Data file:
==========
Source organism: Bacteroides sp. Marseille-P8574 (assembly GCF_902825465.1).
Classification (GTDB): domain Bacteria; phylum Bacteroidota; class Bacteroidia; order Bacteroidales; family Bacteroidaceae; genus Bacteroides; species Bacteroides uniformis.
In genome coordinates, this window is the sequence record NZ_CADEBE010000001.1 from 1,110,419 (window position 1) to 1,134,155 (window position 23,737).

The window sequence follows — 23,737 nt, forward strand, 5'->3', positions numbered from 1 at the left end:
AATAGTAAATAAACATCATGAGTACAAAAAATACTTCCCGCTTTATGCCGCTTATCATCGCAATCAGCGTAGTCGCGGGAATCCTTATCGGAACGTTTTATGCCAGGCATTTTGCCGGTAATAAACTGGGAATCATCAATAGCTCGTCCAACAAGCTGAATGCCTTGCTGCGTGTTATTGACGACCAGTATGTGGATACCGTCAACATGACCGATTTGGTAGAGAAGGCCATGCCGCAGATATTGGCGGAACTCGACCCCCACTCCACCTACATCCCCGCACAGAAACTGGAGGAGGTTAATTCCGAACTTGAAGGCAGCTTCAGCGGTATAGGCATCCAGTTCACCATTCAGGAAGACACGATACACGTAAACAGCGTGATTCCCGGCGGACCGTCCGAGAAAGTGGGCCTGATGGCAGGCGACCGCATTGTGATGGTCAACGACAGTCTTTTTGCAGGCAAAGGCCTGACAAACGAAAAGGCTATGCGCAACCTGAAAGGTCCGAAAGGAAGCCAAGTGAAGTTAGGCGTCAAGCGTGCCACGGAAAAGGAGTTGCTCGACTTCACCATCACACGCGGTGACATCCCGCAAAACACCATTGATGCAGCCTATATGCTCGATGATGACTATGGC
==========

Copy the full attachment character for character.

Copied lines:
Source organism: Bacteroides sp. Marseille-P8574 (assembly GCF_902825465.1).
Classification (GTDB): domain Bacteria; phylum Bacteroidota; class Bacteroidia; order Bacteroidales; family Bacteroidaceae; genus Bacteroides; species Bacteroides uniformis.
In genome coordinates, this window is the sequence record NZ_CADEBE010000001.1 from 1,110,419 (window position 1) to 1,134,155 (window position 23,737).

The window sequence follows — 23,737 nt, forward strand, 5'->3', positions numbered from 1 at the left end:
AATAGTAAATAAACATCATGAGTACAAAAAATACTTCCCGCTTTATGCCGCTTATCATCGCAATCAGCGTAGTCGCGGGAATCCTTATCGGAACGTTTTATGCCAGGCATTTTGCCGGTAATAAACTGGGAATCATCAATAGCTCGTCCAACAAGCTGAATGCCTTGCTGCGTGTTATTGACGACCAGTATGTGGATACCGTCAACATGACCGATTTGGTAGAGAAGGCCATGCCGCAGATATTGGCGGAACTCGACCCCCACTCCACCTACATCCCCGCACAGAAACTGGAGGAGGTTAATTCCGAACTTGAAGGCAGCTTCAGCGGTATAGGCATCCAGTTCACCATTCAGGAAGACACGATACACGTAAACAGCGTGATTCCCGGCGGACCGTCCGAGAAAGTGGGCCTGATGGCAGGCGACCGCATTGTGATGGTCAACGACAGTCTTTTTGCAGGCAAAGGCCTGACAAACGAAAAGGCTATGCGCAACCTGAAAGGTCCGAAAGGAAGCCAAGTGAAGTTAGGCGTCAAGCGTGCCACGGAAAAGGAGTTGCTCGACTTCACCATCACACGCGGTGACATCCCGCAAAACACCATTGATGCAGCCTATATGCTCGATGATGACTATGGC